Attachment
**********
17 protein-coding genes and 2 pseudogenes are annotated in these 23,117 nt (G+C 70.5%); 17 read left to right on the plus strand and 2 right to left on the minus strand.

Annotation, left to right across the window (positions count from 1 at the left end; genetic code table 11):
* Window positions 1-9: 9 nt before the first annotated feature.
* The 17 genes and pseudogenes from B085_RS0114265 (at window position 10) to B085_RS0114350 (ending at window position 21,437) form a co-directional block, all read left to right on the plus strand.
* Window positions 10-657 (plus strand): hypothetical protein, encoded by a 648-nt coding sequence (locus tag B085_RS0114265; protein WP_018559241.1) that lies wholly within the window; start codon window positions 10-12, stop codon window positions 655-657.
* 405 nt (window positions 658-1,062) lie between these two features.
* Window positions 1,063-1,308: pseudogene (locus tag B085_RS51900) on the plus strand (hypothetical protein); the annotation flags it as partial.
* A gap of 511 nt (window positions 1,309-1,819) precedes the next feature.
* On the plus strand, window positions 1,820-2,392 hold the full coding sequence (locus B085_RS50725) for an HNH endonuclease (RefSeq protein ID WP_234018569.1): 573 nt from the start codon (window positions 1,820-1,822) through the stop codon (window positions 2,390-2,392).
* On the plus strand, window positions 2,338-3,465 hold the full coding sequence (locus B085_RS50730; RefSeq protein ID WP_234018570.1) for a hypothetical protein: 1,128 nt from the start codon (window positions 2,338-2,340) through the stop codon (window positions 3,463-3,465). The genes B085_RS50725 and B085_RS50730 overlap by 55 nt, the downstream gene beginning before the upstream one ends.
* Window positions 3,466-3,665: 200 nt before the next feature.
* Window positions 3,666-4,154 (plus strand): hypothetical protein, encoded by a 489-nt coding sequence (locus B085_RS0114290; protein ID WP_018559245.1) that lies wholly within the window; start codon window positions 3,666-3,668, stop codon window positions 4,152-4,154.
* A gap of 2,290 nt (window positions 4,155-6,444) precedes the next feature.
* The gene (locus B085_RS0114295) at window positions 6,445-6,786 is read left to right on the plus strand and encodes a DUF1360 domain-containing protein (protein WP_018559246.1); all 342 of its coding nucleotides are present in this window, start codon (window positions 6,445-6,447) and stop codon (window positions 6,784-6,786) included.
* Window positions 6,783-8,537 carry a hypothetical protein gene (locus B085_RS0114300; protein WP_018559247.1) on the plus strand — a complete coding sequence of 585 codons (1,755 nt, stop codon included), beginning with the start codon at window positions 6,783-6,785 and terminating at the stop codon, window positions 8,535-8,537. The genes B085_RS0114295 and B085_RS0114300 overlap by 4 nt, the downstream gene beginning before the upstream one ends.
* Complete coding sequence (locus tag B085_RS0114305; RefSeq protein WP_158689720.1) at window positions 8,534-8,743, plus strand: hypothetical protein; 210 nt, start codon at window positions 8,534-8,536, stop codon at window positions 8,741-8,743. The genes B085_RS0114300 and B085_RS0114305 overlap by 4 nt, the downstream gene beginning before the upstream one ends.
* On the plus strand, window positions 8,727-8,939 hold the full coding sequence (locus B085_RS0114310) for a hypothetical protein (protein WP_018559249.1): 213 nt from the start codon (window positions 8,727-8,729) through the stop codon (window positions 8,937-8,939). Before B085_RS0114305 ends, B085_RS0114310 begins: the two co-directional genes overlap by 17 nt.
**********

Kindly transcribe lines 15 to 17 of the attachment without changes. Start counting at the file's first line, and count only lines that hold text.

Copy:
* Window positions 6,783-8,537 carry a hypothetical protein gene (locus B085_RS0114300; protein WP_018559247.1) on the plus strand — a complete coding sequence of 585 codons (1,755 nt, stop codon included), beginning with the start codon at window positions 6,783-6,785 and terminating at the stop codon, window positions 8,535-8,537. The genes B085_RS0114295 and B085_RS0114300 overlap by 4 nt, the downstream gene beginning before the upstream one ends.
* Complete coding sequence (locus tag B085_RS0114305; RefSeq protein WP_158689720.1) at window positions 8,534-8,743, plus strand: hypothetical protein; 210 nt, start codon at window positions 8,534-8,536, stop codon at window positions 8,741-8,743. The genes B085_RS0114300 and B085_RS0114305 overlap by 4 nt, the downstream gene beginning before the upstream one ends.
* On the plus strand, window positions 8,727-8,939 hold the full coding sequence (locus B085_RS0114310) for a hypothetical protein (protein WP_018559249.1): 213 nt from the start codon (window positions 8,727-8,729) through the stop codon (window positions 8,937-8,939). Before B085_RS0114305 ends, B085_RS0114310 begins: the two co-directional genes overlap by 17 nt.